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3M Connector Eagle parts


#1

Do any of you fine people have a link to a Eagle library for a 2mm header from 3M

http://uk.mouser.com/ProductDetail/3M/953230-2000-AR-PR/?qs=%2Fha2pyFaduj8GJDqj5Fn3zXJvfg69wuSWaN1tanb1jtU%2FbRNgsMx8A%3D%3D

Or am i going to have to get my crayons out and start creating myself…


#2

I’ve had really good luck creating footprints myself in Eagle. I’ve yet to create a footprint that didn’t work (knock on wood). Just make sure you watch the values on the datasheet very carefully, and it helps a LOT to have the part you’re laying out around so you can print out your footprint and put your part on it to see if it fits.


#3

@ godefroi - Yeah i bit the bullet and started creating it myself, printing it out it looks ok so i think i’ll just stumble along :slight_smile:


#4

If you’re really nervous about it, the slow, sure way is to have a board made (or etch one yourself!) with the footprint on it and do a test-solder. There’s probably someone not TOO far from you that could either etch a one-off for you or mill a test PCB for not too much money.

Etching at home is very easy, it’s only the cleanup of the etchant that is a problem.


#5

Ammonium Sulphate is a much easier clean up than Ferric Chloride, and nowhere near as messy. There’s also a guy on youtube who uses Hydrogen Peroxide (from hair colouring) and Hydrogen Chloride (go to ~3:55 in the vid) wY6oiEhyfIc. I’ve done a few little carrier boards at home of late using PRess-n-peel blue paper, works well to confirm pad sizing as @ godefroi says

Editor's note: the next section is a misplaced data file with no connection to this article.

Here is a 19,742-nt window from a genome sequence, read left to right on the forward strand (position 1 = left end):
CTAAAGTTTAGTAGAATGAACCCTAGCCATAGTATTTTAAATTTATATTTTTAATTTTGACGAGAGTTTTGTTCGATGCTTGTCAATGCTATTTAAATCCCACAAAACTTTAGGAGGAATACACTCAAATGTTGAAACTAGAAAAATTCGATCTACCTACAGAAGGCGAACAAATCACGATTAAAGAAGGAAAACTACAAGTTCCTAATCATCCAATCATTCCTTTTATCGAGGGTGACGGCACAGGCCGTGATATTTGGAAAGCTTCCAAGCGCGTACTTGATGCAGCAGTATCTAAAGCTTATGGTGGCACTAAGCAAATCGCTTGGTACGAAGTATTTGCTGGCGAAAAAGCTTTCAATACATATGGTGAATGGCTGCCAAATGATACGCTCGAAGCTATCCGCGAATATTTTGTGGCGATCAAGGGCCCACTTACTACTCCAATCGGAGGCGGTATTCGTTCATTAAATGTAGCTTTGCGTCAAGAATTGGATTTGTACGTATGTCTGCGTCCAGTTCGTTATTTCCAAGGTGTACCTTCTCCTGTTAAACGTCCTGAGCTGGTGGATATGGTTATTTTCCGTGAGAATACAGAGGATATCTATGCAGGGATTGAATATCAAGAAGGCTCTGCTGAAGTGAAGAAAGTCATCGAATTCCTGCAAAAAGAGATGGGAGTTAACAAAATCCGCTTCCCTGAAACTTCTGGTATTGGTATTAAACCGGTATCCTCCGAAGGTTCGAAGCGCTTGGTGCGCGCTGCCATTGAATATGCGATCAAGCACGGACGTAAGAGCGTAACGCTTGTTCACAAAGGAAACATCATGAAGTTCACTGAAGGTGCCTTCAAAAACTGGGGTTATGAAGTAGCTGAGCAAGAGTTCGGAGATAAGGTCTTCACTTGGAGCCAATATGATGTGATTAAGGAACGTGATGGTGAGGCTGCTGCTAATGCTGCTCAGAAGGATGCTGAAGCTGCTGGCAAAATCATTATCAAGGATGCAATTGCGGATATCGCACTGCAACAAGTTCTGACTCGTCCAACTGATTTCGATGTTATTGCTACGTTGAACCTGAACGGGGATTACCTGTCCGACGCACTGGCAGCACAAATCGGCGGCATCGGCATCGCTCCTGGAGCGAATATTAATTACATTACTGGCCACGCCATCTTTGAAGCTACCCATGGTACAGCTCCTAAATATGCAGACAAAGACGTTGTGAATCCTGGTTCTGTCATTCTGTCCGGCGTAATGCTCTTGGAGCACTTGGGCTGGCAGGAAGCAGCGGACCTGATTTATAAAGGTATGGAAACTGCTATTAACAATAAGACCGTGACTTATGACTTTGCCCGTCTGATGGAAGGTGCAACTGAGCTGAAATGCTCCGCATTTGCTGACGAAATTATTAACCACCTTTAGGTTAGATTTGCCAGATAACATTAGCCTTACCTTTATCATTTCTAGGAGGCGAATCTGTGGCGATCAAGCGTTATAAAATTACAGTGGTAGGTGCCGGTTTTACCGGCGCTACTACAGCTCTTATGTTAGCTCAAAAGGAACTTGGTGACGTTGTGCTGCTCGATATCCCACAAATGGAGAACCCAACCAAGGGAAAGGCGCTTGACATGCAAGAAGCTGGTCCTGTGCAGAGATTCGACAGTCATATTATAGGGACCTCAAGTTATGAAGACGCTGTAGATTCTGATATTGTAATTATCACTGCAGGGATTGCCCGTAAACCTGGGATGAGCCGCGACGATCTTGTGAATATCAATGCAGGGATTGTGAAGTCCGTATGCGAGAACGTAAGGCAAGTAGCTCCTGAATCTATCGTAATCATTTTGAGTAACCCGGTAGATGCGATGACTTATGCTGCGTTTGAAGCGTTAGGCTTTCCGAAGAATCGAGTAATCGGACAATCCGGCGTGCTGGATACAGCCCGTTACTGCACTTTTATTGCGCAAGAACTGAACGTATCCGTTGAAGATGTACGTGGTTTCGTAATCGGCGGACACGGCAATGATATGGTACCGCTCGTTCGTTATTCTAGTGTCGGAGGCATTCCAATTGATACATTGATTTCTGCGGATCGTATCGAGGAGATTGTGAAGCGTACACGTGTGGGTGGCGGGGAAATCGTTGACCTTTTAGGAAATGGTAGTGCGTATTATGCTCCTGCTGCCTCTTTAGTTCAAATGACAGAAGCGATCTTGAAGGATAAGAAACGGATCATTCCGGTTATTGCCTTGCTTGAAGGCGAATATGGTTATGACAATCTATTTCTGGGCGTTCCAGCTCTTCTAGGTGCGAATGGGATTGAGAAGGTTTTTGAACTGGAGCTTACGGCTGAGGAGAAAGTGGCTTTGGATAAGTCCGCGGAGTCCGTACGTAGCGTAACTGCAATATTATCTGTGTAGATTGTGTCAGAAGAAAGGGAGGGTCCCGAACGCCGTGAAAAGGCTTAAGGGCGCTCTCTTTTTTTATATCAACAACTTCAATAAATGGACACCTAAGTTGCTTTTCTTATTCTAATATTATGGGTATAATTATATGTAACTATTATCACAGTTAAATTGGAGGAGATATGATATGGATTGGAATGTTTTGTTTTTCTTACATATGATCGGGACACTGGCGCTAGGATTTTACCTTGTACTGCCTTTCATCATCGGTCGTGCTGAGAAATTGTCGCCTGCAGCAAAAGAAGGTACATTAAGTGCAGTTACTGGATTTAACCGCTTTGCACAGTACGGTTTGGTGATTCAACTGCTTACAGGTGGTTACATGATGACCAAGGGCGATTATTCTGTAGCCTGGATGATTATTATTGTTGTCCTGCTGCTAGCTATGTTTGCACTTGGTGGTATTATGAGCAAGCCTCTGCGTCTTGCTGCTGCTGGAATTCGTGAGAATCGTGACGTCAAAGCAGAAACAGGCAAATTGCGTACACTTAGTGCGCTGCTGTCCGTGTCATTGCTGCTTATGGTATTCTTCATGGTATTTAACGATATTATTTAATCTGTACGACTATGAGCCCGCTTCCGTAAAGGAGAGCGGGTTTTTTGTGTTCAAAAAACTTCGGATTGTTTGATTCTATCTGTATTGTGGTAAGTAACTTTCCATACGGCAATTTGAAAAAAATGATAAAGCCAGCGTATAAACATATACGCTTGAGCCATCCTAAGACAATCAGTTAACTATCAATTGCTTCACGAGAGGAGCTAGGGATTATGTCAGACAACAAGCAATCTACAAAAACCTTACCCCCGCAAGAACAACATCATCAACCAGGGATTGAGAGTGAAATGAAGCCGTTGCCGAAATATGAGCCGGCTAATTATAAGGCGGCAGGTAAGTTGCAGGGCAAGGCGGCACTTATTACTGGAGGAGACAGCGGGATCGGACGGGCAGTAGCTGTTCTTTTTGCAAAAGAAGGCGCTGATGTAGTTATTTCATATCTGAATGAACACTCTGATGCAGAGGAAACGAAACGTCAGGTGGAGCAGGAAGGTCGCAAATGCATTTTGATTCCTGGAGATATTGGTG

#6

Is it really acceptable to dump hydrochloric acid down the drain like that?

I always used ferric chloride, and it’s nasty stuff.


#7

Properly diluted, I wouldn’t expect there to be any problems in that quantity. He appears to be diluting it well. I believe HCL is one of the main components of many tile & drain cleaners.


#8

Tile cleaner is usually muriatic acid? I don’t know my acids well, and I never took a chemistry class. Seems like a very easy method, though. I wouldn’t expect to do any very fine pitch parts that way, though.


#9

I’m not advocating doing what he does. I personally don’t dispose of any of my reacted chemicals except in the council cleanup process, but with reacted Ammonium Sulphate (what I use) you can actually dispose by adding to a swimming pool because the resultant chemical is a weak copper sulphate solution, visibly blue, but in a big volume of pool water just helps keep the algae under control.


#10

For cleaning grout off of tile & bricks, yes. For cleaning mold & mildew, I believe it’s often HCL.